S/MIME email encryption in 2023
S/MIME (Secure/Multipurpose Internet Mail Extensions) is a technology that provides end-to-end email encryption, allowing you to send and receive encrypted messages in a secure and private manner. In this blog post, we will discuss what S/MIME is, how it works, and why it is important for protecting sensitive information when sending emails.
What is S/MIME?
S/MIME is a widely-used standard for email encryption that enables secure communication over the Internet. It uses public key cryptography to encrypt and digitally sign email messages, ensuring that only the intended recipient can read the content of the message and that the message has not been altered in transit.
How does S/MIME work?
S/MIME uses a combination of public key cryptography and digital certificates to encrypt and sign email messages. Each user has a pair of keys – a public key and a private key. The public key is used to encrypt the message, while the private key is used to decrypt the message. The sender of the message encrypts the message using the recipient’s public key and signs the message using their own private key. The recipient then uses their own private key to decrypt the message and the sender’s public key to verify the signature.
Why is S/MIME important?
S/MIME is important because it provides end-to-end encryption, which means that the message is encrypted from the moment it leaves the sender’s computer until it reaches the recipient’s computer. This protects sensitive information from being intercepted or read by unauthorized parties during transit. Additionally, S/MIME also provides digital signatures, which ensure that the message has not been altered in transit and that it is indeed from the sender who claimed to send it.
Alternatives – GPG
S/MIME (Secure/Multipurpose Internet Mail Extensions) and GPG (GNU Privacy Guard) are two popular technologies used for email encryption. While both provide encryption and digital signatures, there are some key differences between them.
- Purpose: S/MIME was designed specifically for email encryption and is used to secure email communication over the Internet. GPG, on the other hand, is a general-purpose encryption tool that can be used for a variety of purposes, including email encryption.
- Key Management: S/MIME uses public key cryptography and requires users to obtain a digital certificate from a trusted certificate authority. This certificate contains the user’s public key and is used to encrypt email messages. GPG uses public key cryptography as well, but the key management is decentralized and users can generate their own keys without the need for a certificate authority.
- Compatibility: S/MIME is widely supported by popular email clients, such as Microsoft Outlook, Apple Mail, and Mozilla Thunderbird. However, it is not as widely supported as GPG, which has a large community of users and developers and is compatible with a variety of operating systems and email clients.
- Encryption Algorithms: S/MIME supports a limited number of encryption algorithms, including RSA and AES. GPG supports a wider range of encryption algorithms, including RSA, DSA, and ElGamal, as well as symmetric algorithms such as AES and Twofish.
S/MIME and GPG are both effective technologies for email encryption, but they are designed for different purposes and have different key management and compatibility characteristics. S/MIME is a good choice for organizations that need a secure and widely-supported email encryption solution, while GPG is a good choice for individuals and organizations that require a more flexible and decentralized encryption tool.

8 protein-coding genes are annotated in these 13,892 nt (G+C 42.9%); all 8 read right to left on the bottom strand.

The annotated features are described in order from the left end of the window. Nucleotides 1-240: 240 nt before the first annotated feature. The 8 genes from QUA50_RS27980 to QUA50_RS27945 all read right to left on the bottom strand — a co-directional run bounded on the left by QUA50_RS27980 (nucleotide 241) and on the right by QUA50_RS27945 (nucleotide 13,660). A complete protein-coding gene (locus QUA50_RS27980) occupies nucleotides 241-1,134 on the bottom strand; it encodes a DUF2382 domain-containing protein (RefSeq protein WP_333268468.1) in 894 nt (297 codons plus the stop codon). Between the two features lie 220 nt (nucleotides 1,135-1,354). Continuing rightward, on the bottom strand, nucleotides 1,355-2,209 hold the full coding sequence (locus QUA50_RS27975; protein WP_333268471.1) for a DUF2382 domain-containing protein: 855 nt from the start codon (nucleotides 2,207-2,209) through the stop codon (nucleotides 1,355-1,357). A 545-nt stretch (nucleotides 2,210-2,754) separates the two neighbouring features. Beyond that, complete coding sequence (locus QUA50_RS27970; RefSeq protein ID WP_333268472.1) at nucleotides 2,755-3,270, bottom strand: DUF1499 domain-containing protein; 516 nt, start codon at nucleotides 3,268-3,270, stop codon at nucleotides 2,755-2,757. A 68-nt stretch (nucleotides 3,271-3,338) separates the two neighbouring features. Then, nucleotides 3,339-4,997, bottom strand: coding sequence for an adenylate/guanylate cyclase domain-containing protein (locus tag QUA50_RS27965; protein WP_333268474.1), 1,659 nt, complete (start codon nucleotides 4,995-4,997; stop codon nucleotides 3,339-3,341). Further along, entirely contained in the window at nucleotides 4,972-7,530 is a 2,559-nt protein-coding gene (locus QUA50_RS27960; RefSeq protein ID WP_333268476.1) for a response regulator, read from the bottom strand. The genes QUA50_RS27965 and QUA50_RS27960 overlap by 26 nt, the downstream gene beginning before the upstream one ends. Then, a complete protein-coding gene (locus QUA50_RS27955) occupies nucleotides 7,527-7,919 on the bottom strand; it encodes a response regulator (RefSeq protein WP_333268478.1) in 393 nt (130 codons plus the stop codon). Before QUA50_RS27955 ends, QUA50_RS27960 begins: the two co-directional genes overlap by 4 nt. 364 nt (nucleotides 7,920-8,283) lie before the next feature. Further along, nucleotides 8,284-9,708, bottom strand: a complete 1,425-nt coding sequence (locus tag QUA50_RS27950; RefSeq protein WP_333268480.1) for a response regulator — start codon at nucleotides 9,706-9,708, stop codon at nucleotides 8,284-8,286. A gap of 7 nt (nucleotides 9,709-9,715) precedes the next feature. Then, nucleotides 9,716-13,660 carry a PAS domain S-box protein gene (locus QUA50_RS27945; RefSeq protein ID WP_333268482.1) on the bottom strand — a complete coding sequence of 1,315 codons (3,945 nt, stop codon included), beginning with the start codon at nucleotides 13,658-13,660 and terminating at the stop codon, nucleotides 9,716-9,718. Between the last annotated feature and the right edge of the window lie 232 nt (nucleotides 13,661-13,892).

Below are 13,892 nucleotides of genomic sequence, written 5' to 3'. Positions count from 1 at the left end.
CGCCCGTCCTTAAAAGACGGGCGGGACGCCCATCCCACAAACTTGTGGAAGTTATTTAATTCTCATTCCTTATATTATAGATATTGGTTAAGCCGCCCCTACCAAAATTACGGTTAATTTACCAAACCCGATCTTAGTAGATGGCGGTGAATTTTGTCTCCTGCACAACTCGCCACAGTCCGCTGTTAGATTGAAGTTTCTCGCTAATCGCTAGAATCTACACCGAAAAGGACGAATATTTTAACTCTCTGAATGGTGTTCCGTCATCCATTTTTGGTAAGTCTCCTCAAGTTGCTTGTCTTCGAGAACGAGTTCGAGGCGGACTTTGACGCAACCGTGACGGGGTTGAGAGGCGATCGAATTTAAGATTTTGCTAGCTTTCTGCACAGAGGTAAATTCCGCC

S/MIME in the Wild
While S/MIME is widely used in certain industries and organizations where confidential business data, financial information, and personal information are processed. Additionally, in the past many consumer email clients do not natively support S/MIME, so individuals may be less likely to use it for personal email communication including free mailers. Luckily, most newer clients support this (especially Microsoft Outlook, Microsoft Mail, Apple Mail and Thunderbird). However, you may sometimes see S/MIME signed (!) emails from your bank, insurance etc.. Some of them also offer a portal where you may provide your public key for further encrypted communication.
Free S/MIME certificates
As already written, S/MIME relays on a public key infrastructure where certificates must be signed by a known, trusted and public available CA (Certificate Authority) to work best. Yes, there are corner cases but you may not want to use them. As a result, you should have a look at this free or cheap S/MIME certificates that are still present in year 2023:
|WiseID||1y||9,99$/y (Adv. account)|
|Sectigo||1y (2y, 3y)||15$/y (24$, 33$)|
You can see, there aren’t many left anymore in 2023, additionally a big issue is that the private keys are often generated on foreign systems which should highly be avoided.
S/MIME is a crucial technology for anyone who needs to send sensitive information via email. It provides end-to-end encryption and digital signatures, ensuring that your messages remain confidential and that the integrity of the message is maintained. If you’re looking for a secure and private way to send and receive email, consider using S/MIME or GPG (there will be another blog post about GPG in detail soon).
Unfortunately, S/MIME lacks for individuals by giving out public certificates which may make it expensive to use or hard to handle by short living certificates. Within managed company systems this may be solved by running an own CA (Certificate Authority) which is trusted on all systems but may still lead into further issues on external communications. As a result, I’d recommend individuals to use GPG if possible.